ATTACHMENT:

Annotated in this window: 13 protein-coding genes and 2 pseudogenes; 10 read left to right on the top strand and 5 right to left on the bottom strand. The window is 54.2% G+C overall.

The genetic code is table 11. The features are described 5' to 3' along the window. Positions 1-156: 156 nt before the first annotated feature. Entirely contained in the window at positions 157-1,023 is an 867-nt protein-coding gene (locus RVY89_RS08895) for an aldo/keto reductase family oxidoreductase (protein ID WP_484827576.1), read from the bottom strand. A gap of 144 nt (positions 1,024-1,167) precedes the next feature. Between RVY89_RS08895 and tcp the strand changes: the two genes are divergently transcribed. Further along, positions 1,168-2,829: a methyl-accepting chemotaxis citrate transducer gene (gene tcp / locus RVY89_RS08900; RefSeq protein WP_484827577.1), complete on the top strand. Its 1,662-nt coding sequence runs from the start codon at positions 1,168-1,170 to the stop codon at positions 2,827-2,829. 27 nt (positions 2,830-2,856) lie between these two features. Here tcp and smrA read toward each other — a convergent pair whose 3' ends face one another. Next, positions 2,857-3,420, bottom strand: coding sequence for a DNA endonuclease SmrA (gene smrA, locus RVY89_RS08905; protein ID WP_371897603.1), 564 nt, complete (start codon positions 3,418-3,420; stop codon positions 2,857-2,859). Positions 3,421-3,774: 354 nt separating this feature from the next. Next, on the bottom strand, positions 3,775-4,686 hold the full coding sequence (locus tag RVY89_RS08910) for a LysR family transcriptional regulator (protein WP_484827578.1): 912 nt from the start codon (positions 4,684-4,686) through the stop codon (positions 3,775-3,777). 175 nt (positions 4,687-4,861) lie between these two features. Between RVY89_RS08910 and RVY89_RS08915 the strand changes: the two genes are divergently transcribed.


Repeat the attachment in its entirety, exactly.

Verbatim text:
Annotated in this window: 13 protein-coding genes and 2 pseudogenes; 10 read left to right on the top strand and 5 right to left on the bottom strand. The window is 54.2% G+C overall.

The genetic code is table 11. The features are described 5' to 3' along the window. Positions 1-156: 156 nt before the first annotated feature. Entirely contained in the window at positions 157-1,023 is an 867-nt protein-coding gene (locus RVY89_RS08895) for an aldo/keto reductase family oxidoreductase (protein ID WP_484827576.1), read from the bottom strand. A gap of 144 nt (positions 1,024-1,167) precedes the next feature. Between RVY89_RS08895 and tcp the strand changes: the two genes are divergently transcribed. Further along, positions 1,168-2,829: a methyl-accepting chemotaxis citrate transducer gene (gene tcp / locus RVY89_RS08900; RefSeq protein WP_484827577.1), complete on the top strand. Its 1,662-nt coding sequence runs from the start codon at positions 1,168-1,170 to the stop codon at positions 2,827-2,829. 27 nt (positions 2,830-2,856) lie between these two features. Here tcp and smrA read toward each other — a convergent pair whose 3' ends face one another. Next, positions 2,857-3,420, bottom strand: coding sequence for a DNA endonuclease SmrA (gene smrA, locus RVY89_RS08905; protein ID WP_371897603.1), 564 nt, complete (start codon positions 3,418-3,420; stop codon positions 2,857-2,859). Positions 3,421-3,774: 354 nt separating this feature from the next. Next, on the bottom strand, positions 3,775-4,686 hold the full coding sequence (locus tag RVY89_RS08910) for a LysR family transcriptional regulator (protein WP_484827578.1): 912 nt from the start codon (positions 4,684-4,686) through the stop codon (positions 3,775-3,777). 175 nt (positions 4,687-4,861) lie between these two features. Between RVY89_RS08910 and RVY89_RS08915 the strand changes: the two genes are divergently transcribed.